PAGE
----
A new plot
Netanyahu's aides think that the recent massive media coverage of various manifestations of violence and discrimination against women are part of a plot to topple him.
Self-deprecating humor is the most essential quality for a politician. A politician endowed with this rare characteristic will be less irksome to those around him, do less damage to his voters and himself and make fewer mistakes. When he errs he will hasten to make right. Yesterday, signs of self-deprecating humor were discerned where least expected - in Benjamin Netanyahu.
At the opening of his speech to the plenum Netanyahu aimed some barbs at his own expense. He referred to the embarrassing incident at the Carmel fire ceremony, at which the narrator made excessively laudatory comments about Netanyahu's handling of the disaster. Many Knesset members, among them, Eitan Cabel, mocked those comments at the plenum meeting held after the ceremony. Paraphrasing Cabel's mock-laudatory speech, Netanyahu said, "Eitan, I was the first to recognize your great talent."
Kudos. Apparently the prime minister's aides are capable of producing texts that don't turn whoever recites them into a laughingstock. The daily ultra-Orthodox thuggery is no laughing matter, as far as the prime minister's office is concerned. At the end of almost two weeks of massive, not to say obsessive, media coverage of various manifestations of violence and discrimination against women, Netanyahu's aides have concluded, as they did last summer at the height of the social protest, that this is neither accidental nor naive. Large mysterious powers are at work behind this wave, fueling it, bringing up story after story, day after day. They have concluded that the goal, like in the summer, is to topple Netanyahu, to make him look bad and to cause a rupture between him and his ultra-Orthodox coalition partners. All this is geared toward the next goal - preparing the ground for the formation of a secular center party that will rock the political system in the next elections.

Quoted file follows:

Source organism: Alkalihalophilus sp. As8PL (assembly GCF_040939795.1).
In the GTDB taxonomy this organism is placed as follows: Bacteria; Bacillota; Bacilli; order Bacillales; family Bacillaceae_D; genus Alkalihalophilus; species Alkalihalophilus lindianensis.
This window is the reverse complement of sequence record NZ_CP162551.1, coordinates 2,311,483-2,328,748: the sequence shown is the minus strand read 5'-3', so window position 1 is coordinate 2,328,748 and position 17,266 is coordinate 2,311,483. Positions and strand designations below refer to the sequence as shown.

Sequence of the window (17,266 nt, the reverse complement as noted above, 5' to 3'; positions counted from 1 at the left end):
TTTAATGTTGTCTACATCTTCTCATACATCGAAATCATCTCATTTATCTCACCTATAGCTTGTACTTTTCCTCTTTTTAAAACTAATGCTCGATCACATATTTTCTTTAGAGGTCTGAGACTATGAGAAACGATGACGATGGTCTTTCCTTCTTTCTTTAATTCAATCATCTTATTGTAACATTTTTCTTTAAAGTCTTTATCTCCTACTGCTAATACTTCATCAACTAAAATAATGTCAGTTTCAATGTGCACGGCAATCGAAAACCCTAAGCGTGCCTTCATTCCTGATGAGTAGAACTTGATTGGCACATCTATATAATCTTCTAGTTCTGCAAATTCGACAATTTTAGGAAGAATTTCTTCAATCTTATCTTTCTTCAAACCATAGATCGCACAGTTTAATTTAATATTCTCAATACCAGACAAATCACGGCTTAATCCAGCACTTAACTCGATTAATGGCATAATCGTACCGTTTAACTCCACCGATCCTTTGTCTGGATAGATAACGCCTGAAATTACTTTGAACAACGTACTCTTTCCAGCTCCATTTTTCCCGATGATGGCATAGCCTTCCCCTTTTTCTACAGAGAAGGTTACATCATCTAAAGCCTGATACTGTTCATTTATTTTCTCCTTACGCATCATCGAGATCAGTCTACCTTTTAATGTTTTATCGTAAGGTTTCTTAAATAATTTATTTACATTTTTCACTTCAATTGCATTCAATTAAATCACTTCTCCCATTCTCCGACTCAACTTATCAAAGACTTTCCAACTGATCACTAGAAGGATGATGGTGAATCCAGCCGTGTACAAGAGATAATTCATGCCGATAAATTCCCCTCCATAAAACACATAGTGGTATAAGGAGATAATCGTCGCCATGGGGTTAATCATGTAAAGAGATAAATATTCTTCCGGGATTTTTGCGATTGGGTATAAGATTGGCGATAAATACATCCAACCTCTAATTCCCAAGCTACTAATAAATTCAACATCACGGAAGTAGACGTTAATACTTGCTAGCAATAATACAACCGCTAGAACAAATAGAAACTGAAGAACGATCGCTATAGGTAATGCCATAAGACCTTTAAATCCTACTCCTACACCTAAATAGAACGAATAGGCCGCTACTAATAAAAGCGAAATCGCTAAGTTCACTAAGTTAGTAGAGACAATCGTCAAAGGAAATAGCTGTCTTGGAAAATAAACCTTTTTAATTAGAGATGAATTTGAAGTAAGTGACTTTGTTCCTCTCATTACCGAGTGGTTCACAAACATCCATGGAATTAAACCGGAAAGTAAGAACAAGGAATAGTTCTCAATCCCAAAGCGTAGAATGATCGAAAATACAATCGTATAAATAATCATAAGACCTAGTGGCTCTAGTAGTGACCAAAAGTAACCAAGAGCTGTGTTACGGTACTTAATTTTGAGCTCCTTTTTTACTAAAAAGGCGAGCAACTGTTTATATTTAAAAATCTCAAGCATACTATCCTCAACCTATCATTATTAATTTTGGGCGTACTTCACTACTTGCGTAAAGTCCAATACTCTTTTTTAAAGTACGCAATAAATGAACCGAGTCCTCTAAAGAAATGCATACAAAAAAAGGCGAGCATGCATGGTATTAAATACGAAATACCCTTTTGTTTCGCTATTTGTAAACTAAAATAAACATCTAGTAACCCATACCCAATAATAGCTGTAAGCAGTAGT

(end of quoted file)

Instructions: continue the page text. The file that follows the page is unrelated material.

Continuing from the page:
Netanyahu's aides were confident yesterday the conspiracy had been foiled. Netanyahu came out sharply against the attacks on women. The ultra-Orthodox are kicking and screaming (which is good for Netanyahu ), but the coalition is stable, his people say.
Does he personally believe in this conspiracy theory, or is it just spin? Probably both. Netanyahu and a few of his associates will not let any conspiracy, no matter how vague, formless and unfounded, escape their notice. Suspicion is working overtime in the prime minister's office. It never sleeps or takes a nap.
These statements also have a unifying political factor. When Likudniks hear that left-wingers or anonymous foreign donors are conspiring against their leader, they immediately rise and rally around him.
For the full commentary see Weeks End in tomorrow's paper.